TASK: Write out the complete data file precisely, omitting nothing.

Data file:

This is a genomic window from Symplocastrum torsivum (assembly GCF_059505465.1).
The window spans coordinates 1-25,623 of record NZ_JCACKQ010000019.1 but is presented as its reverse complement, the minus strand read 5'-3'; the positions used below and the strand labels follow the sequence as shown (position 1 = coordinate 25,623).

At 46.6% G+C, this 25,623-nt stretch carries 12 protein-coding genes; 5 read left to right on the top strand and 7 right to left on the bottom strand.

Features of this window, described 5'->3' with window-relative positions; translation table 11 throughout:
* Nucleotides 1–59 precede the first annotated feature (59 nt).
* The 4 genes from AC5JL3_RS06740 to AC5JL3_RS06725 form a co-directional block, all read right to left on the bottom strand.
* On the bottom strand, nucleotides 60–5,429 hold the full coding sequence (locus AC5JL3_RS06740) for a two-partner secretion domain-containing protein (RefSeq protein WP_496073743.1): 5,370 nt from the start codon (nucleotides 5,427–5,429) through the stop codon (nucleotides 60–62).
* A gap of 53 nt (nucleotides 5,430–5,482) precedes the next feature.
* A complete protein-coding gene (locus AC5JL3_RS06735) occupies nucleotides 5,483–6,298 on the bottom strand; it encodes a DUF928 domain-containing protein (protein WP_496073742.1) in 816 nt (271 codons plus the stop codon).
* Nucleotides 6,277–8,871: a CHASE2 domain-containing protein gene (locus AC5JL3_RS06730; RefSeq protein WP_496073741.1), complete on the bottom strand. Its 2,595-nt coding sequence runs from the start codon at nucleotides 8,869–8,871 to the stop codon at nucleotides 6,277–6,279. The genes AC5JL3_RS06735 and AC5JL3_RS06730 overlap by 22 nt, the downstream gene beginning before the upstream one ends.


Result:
This is a genomic window from Symplocastrum torsivum (assembly GCF_059505465.1).
The window spans coordinates 1-25,623 of record NZ_JCACKQ010000019.1 but is presented as its reverse complement, the minus strand read 5'-3'; the positions used below and the strand labels follow the sequence as shown (position 1 = coordinate 25,623).

At 46.6% G+C, this 25,623-nt stretch carries 12 protein-coding genes; 5 read left to right on the top strand and 7 right to left on the bottom strand.

Features of this window, described 5'->3' with window-relative positions; translation table 11 throughout:
* Nucleotides 1–59 precede the first annotated feature (59 nt).
* The 4 genes from AC5JL3_RS06740 to AC5JL3_RS06725 form a co-directional block, all read right to left on the bottom strand.
* On the bottom strand, nucleotides 60–5,429 hold the full coding sequence (locus AC5JL3_RS06740) for a two-partner secretion domain-containing protein (RefSeq protein WP_496073743.1): 5,370 nt from the start codon (nucleotides 5,427–5,429) through the stop codon (nucleotides 60–62).
* A gap of 53 nt (nucleotides 5,430–5,482) precedes the next feature.
* A complete protein-coding gene (locus AC5JL3_RS06735) occupies nucleotides 5,483–6,298 on the bottom strand; it encodes a DUF928 domain-containing protein (protein WP_496073742.1) in 816 nt (271 codons plus the stop codon).
* Nucleotides 6,277–8,871: a CHASE2 domain-containing protein gene (locus AC5JL3_RS06730; RefSeq protein WP_496073741.1), complete on the bottom strand. Its 2,595-nt coding sequence runs from the start codon at nucleotides 8,869–8,871 to the stop codon at nucleotides 6,277–6,279. The genes AC5JL3_RS06735 and AC5JL3_RS06730 overlap by 22 nt, the downstream gene beginning before the upstream one ends.